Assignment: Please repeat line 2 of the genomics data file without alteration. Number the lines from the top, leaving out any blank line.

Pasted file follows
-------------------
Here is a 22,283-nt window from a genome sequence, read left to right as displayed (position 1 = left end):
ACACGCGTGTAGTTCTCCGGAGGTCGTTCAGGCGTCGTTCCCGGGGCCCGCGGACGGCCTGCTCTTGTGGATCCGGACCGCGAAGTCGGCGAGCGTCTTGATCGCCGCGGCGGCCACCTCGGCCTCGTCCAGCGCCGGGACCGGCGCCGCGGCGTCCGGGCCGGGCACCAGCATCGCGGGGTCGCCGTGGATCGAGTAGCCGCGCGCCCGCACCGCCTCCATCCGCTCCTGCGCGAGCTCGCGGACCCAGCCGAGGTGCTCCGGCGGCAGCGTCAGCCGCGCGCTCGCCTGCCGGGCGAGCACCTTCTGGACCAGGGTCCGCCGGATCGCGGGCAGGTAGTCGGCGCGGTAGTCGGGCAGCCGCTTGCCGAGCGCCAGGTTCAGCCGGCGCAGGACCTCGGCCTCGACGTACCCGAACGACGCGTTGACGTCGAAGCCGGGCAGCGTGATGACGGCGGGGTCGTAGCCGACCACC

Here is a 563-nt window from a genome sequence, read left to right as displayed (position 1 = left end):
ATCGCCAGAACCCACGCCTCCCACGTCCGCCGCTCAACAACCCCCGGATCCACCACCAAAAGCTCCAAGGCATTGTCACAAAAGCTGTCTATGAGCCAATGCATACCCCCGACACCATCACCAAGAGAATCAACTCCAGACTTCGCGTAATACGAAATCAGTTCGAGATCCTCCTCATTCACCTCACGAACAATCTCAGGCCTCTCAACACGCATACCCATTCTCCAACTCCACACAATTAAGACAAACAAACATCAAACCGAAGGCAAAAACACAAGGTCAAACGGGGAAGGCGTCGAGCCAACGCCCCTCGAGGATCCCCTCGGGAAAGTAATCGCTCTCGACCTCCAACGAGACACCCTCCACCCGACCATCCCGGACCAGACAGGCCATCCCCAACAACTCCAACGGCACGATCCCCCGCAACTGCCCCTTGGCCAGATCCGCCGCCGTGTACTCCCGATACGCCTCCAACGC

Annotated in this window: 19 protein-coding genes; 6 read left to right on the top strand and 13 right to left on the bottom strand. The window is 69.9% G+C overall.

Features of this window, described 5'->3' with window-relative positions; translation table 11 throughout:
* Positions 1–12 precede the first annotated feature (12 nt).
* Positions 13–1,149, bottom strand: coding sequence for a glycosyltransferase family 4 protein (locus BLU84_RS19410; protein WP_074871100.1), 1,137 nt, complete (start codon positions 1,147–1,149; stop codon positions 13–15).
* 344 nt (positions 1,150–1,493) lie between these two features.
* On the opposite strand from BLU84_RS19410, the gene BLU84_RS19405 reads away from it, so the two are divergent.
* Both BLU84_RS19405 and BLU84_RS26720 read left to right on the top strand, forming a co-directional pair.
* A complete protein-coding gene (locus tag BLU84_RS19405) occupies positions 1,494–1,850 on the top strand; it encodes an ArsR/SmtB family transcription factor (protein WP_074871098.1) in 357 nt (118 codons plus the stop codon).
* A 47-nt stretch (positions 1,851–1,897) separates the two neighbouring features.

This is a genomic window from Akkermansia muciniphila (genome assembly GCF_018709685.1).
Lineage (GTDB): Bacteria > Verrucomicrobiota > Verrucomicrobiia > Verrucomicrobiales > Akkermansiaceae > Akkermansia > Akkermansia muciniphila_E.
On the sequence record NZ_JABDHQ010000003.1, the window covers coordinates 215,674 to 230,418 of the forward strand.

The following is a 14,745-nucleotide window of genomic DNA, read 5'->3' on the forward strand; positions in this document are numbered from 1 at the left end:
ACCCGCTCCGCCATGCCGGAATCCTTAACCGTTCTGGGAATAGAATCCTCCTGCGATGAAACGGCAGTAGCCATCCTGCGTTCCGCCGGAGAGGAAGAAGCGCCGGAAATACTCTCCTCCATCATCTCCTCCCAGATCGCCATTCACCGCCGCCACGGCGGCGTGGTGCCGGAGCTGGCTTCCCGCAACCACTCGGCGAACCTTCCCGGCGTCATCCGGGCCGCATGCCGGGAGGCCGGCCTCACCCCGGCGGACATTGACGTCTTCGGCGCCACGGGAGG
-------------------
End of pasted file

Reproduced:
ACACGCGTGTAGTTCTCCGGAGGTCGTTCAGGCGTCGTTCCCGGGGCCCGCGGACGGCCTGCTCTTGTGGATCCGGACCGCGAAGTCGGCGAGCGTCTTGATCGCCGCGGCGGCCACCTCGGCCTCGTCCAGCGCCGGGACCGGCGCCGCGGCGTCCGGGCCGGGCACCAGCATCGCGGGGTCGCCGTGGATCGAGTAGCCGCGCGCCCGCACCGCCTCCATCCGCTCCTGCGCGAGCTCGCGGACCCAGCCGAGGTGCTCCGGCGGCAGCGTCAGCCGCGCGCTCGCCTGCCGGGCGAGCACCTTCTGGACCAGGGTCCGCCGGATCGCGGGCAGGTAGTCGGCGCGGTAGTCGGGCAGCCGCTTGCCGAGCGCCAGGTTCAGCCGGCGCAGGACCTCGGCCTCGACGTACCCGAACGACGCGTTGACGTCGAAGCCGGGCAGCGTGATGACGGCGGGGTCGTAGCCGACCACC